“This was a super fun project that incorporated the creative eye and a little spontaneity! I actually regularly keep a bullet journal planner, so I create visual collages weekly to help me remember the fun I had that week and different assignments.
I collect tons of stuff—stickers, photos, magazine clippings, anything that catches my eye. I think it’s really fun to look back on collages you’ve done in the past and see what was visually interesting or what came up in your daily life during that time.
I’m much more of a “do-as-you-go” kind of person, so visual journaling is perfect for me, with its easy format and portability, and its incorporation of my mood and artistic intent. I’d definitely say to start with the big layer of stuff you want on the bottom and work your way to the small things you’ve gathered to avoid covering anything up.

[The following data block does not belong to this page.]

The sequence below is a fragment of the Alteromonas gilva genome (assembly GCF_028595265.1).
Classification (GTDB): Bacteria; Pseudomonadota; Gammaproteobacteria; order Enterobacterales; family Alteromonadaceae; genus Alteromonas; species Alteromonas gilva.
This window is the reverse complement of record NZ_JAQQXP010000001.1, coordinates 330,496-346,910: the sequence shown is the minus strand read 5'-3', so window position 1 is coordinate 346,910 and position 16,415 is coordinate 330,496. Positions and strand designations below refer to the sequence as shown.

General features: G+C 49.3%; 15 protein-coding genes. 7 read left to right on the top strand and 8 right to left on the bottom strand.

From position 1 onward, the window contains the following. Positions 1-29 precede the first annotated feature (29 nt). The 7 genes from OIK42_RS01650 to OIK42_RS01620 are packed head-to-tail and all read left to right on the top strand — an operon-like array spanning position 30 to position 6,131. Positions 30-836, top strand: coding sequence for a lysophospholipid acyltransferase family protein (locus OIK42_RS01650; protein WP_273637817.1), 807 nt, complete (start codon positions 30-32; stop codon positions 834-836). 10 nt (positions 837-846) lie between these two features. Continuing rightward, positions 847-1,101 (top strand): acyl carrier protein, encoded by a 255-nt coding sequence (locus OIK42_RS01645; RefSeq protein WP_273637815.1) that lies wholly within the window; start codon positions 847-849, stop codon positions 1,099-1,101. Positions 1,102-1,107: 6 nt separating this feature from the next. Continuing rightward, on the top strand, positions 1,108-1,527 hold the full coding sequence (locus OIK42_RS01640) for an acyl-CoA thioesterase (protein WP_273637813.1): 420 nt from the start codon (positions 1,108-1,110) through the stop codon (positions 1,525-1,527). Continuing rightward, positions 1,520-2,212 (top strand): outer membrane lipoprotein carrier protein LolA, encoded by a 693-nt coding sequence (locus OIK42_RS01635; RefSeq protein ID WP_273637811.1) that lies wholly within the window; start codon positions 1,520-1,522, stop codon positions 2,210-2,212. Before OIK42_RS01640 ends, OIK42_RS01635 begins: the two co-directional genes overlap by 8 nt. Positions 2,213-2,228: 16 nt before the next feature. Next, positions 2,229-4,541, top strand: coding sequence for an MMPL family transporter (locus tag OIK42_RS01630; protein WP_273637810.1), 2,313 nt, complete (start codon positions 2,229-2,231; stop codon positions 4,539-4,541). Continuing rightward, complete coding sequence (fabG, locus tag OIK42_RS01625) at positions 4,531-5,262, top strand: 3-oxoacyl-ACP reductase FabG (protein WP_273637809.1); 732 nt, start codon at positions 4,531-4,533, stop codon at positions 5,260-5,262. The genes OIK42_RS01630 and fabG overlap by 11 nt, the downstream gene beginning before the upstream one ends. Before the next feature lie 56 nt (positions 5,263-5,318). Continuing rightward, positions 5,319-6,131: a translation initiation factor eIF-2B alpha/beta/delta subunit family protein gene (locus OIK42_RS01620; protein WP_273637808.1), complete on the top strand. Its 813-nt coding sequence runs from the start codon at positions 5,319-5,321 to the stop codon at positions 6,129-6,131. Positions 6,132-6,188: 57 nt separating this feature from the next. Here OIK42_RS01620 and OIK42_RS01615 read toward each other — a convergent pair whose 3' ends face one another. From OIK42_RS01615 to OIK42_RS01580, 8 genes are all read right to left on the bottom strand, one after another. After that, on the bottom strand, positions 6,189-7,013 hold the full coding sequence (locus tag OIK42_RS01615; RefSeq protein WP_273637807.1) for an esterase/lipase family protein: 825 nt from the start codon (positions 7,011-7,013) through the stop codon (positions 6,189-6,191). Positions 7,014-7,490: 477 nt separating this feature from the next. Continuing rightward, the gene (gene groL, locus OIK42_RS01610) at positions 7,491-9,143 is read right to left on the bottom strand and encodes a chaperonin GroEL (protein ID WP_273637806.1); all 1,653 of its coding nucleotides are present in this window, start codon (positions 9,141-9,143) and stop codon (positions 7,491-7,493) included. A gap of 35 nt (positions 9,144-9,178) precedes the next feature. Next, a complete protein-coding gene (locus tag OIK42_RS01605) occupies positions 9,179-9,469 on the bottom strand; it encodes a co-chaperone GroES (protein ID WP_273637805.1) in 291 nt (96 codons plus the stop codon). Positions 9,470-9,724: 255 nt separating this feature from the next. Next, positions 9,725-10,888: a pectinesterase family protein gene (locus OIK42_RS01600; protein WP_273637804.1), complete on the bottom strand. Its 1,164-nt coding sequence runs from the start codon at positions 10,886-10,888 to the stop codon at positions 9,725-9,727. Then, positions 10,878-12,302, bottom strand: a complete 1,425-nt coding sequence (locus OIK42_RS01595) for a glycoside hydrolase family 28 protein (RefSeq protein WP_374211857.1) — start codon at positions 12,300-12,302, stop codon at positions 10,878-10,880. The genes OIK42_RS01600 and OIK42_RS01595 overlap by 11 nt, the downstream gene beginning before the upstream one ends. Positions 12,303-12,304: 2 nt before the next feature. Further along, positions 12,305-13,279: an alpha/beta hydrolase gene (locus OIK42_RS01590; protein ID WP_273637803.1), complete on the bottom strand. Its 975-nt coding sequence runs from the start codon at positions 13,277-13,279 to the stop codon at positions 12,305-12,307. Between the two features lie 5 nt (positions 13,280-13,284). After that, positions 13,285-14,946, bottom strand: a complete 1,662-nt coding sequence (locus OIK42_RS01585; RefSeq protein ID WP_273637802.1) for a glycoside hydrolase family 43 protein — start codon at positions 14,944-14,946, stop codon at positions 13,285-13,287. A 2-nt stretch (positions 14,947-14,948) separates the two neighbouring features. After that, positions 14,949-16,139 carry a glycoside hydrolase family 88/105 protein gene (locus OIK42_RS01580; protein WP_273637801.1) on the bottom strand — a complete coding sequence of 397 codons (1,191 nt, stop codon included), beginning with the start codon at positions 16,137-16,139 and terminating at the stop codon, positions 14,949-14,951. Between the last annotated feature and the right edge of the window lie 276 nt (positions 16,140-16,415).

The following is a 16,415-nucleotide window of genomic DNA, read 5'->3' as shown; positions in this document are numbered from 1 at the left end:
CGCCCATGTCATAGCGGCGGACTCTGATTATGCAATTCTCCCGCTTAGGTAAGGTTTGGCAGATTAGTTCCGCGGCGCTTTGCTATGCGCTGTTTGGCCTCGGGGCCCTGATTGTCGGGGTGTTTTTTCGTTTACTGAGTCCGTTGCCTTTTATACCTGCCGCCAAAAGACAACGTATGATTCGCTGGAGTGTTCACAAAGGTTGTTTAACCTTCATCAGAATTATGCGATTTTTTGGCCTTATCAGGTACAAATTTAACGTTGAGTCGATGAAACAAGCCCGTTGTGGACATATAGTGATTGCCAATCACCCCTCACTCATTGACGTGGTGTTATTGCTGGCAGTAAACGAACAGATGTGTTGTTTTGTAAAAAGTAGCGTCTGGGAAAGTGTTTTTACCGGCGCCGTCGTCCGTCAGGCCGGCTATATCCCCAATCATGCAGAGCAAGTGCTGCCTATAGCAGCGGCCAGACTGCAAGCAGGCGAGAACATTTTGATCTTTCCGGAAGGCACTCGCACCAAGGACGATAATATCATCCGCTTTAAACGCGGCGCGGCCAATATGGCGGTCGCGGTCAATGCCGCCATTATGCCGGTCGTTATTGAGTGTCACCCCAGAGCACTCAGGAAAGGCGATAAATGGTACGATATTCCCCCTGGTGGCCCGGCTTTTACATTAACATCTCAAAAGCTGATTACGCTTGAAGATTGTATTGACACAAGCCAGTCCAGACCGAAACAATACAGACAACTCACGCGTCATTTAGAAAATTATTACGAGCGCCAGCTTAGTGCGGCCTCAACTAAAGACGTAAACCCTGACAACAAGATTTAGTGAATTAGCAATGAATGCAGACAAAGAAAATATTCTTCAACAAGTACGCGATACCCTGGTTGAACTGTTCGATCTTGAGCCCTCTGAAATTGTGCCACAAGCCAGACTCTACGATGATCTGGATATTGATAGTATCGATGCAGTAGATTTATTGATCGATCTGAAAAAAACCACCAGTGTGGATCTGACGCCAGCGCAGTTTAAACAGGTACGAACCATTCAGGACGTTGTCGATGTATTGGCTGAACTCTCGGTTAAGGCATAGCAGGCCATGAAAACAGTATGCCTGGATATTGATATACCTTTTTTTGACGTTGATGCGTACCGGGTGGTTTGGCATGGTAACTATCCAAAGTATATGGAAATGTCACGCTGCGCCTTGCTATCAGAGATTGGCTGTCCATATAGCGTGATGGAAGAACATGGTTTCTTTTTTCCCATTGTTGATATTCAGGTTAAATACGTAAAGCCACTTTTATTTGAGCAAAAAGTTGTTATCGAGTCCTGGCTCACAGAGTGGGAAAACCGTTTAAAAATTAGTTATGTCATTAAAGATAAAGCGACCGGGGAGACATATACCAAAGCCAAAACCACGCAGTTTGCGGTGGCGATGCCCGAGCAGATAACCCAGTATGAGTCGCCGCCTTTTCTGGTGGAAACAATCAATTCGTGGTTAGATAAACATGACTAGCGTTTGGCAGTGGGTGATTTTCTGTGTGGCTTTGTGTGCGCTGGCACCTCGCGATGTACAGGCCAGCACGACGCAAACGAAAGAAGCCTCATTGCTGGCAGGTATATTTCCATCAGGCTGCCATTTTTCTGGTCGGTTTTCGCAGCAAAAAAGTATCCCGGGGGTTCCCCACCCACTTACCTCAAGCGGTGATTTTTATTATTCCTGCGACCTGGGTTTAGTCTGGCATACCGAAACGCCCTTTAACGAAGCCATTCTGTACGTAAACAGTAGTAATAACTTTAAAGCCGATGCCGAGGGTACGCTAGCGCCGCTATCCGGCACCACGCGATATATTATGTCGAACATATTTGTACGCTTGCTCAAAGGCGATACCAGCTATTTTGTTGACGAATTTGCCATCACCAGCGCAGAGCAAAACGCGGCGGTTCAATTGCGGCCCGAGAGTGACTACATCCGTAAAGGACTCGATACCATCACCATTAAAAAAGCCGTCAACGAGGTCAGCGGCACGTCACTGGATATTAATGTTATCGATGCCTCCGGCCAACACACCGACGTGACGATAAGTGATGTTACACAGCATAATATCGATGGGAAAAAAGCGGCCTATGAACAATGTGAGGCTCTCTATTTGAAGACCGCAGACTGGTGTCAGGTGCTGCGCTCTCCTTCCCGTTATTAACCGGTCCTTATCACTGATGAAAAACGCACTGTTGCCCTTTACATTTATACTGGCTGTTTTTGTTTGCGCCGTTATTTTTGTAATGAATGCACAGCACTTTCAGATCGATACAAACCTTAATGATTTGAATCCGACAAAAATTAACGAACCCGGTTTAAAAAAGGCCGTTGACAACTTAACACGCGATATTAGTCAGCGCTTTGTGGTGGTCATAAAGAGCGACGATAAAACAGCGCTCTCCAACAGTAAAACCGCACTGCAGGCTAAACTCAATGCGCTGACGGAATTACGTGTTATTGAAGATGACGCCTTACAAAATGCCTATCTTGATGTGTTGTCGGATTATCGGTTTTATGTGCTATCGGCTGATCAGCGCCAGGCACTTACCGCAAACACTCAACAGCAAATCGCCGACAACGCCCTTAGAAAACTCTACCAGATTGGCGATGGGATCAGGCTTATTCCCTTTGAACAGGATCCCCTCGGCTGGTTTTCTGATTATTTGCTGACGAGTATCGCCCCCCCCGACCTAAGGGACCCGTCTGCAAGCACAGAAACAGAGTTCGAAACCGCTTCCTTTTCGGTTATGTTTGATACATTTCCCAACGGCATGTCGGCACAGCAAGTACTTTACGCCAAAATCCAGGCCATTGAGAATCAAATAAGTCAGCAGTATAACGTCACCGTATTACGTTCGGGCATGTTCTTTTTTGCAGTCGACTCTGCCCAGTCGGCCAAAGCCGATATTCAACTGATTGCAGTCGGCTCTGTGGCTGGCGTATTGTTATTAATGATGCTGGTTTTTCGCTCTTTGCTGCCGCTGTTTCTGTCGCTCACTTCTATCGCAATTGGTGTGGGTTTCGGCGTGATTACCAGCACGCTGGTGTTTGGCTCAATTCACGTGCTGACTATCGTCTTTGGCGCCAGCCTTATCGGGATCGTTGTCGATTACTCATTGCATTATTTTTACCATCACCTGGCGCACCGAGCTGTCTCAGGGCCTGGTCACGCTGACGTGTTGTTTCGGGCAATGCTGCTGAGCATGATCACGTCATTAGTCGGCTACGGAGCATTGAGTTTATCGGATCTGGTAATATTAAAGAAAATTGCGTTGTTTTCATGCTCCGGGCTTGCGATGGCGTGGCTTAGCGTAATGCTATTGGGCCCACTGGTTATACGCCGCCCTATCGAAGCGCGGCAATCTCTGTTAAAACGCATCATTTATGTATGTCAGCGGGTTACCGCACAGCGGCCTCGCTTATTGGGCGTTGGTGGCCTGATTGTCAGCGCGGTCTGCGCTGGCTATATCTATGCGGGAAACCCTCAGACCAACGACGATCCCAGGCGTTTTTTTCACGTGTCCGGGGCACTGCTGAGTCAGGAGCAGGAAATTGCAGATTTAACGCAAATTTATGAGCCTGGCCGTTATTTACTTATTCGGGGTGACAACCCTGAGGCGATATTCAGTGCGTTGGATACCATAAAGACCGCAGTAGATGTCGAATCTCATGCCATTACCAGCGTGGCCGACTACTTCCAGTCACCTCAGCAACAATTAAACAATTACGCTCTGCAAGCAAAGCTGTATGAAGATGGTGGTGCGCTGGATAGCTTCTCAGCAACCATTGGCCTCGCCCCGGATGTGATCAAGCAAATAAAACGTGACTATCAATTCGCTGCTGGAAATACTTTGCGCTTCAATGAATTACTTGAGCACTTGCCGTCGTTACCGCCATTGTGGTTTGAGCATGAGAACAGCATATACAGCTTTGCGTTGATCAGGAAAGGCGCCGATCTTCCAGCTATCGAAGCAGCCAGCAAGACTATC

I loved including parts of my day, like travelling into Boston and collecting cards from stores like Tatte, Dig Inn, and Muji! Super fun and rewarding to look back on where you are and what you’re thinking through visual journaling.”
“This was such a fun project to do because I love spending any extra time I have cutting magazine pages that grab my attention. It was really relaxing and didn’t require any difficult thought or too much planning.
I think this is a perfect way to keep being creative, but also to release stress. It was really easy to get creative with it because the subject matter is already given to you and you get to just play around with it. I think visual journaling and collage in general is still a very difficult thing for me because with all of my art pieces I really like planning them precisely. But with the visual journaling, a lot of that control over the medium disappears because you have to compromise with the material.”
Overall, I think visual journaling is the perfect way to maintain creativity from day to day, even if you feel like you’re in a creative rut.
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